Sheryl Magzamen, PhD, MPH, is an assistant professor in the College of Veterinary Medicine and Biomedical Sciences at Colorado State University and an alumna of the Robert Wood Johnson Foundation (RWJF) Health & Society Scholars program (2007-2009). She recently published two studies exploring the link between early childhood lead exposure and behavioral and academic outcomes in Environmental Research and the Annals of Epidemiology. She discusses both below.
Human Capital Blog: What are the main findings of your study on childhood lead exposure and discipline?
Sheryl Magzamen: We found that children who had moderate but elevated exposure lead in early childhood were more than two times as likely as unexposed children to be suspended from school, and that’s controlling for race, socioeconomic status, and other covariates. We’re particularly concerned about this because of what it means for barriers to school success and achievement due to behavioral issues.
We are also concerned about the fact that there‘s a strong possibility, based on animal models, that neurological effects of lead exposure predispose children to an array of disruptive or anti-social behavior in schools. The environmental exposures that children have prior to going to school have been largely ignored in debates about quality public education.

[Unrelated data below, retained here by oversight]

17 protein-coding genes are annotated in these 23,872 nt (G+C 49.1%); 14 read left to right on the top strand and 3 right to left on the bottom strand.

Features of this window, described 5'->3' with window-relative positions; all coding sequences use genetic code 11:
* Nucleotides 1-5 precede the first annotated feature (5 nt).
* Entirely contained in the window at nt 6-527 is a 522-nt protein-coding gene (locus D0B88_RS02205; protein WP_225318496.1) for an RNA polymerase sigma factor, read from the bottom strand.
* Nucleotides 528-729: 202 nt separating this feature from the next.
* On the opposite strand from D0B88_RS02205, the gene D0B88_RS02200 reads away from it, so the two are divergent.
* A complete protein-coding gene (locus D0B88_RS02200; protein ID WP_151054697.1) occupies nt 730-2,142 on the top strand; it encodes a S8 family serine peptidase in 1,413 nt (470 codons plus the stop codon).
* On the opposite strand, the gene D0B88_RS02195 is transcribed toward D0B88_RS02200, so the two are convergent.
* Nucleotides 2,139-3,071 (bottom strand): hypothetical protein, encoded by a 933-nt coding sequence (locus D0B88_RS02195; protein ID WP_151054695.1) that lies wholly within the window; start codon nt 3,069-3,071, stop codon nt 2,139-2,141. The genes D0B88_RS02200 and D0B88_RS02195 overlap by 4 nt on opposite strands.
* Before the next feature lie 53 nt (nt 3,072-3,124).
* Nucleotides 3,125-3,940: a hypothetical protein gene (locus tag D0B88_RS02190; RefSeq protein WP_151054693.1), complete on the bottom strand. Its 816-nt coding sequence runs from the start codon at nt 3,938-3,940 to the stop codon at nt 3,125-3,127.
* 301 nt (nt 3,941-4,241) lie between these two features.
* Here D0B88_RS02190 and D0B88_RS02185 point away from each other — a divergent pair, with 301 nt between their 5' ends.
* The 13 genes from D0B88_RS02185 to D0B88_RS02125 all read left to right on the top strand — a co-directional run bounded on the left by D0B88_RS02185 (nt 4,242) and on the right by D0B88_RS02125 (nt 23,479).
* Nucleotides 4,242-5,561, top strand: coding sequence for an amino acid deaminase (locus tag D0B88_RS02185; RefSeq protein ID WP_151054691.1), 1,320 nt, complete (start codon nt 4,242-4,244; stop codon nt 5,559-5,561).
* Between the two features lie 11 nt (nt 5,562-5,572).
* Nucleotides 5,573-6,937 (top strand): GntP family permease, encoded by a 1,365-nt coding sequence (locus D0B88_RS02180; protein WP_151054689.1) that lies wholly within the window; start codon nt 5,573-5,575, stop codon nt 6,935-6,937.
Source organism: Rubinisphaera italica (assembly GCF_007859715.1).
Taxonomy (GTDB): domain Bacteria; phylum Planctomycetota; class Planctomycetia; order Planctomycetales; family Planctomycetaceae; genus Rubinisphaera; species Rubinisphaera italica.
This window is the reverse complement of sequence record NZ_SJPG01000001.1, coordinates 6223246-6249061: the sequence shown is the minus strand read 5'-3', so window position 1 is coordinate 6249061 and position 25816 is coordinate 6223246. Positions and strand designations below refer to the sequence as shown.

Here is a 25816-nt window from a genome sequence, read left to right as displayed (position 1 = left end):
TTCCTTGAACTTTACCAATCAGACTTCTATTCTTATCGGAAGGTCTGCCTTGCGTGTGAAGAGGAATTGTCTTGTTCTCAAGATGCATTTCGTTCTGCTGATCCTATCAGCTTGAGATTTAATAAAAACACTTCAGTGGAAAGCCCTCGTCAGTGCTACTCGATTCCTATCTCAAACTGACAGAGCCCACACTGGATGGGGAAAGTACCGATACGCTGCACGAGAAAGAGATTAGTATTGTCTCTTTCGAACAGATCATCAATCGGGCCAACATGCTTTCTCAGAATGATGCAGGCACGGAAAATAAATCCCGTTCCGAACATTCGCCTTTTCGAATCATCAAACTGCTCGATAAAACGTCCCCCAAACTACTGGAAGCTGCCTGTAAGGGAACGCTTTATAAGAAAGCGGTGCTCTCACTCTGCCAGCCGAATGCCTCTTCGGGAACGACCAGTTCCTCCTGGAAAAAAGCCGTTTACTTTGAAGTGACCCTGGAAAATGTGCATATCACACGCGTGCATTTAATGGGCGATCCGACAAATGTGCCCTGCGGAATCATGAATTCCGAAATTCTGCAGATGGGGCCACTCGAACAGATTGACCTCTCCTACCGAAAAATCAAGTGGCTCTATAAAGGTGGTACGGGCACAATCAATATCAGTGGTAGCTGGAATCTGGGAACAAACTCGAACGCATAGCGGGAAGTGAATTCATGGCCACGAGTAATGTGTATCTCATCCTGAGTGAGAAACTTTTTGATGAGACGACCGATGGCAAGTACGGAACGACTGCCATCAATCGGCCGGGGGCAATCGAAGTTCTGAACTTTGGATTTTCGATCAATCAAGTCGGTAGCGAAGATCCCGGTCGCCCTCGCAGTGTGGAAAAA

David Olds, PhD, is founder of the Nurse-Family Partnership, a Robert Wood Johnson Foundation 40th Anniversary Force Multiplier that provides maternal and early childhood health programs for at-risk, first-time mothers. He is a professor of pediatrics at the University of Colorado School of Medicine, where he directs the Prevention Research Center for Family and Child Health.
When I finished my undergraduate degree in Baltimore in 1970, I went to work at an inner-city day care center, hoping that I might help poor preschoolers get off to a great start and have a better chance of succeeding in school and becoming productive, healthy citizens. But I soon realized that for many children in my classroom, it was already too little, too late. One little boy had been exposed to alcohol during pregnancy and was pretty profoundly developmentally compromised—he couldn’t communicate with words. Other children were being abused or neglected, so it was clear to me that parents’ prenatal health and parenting behaviors were part of the solution for low-income children.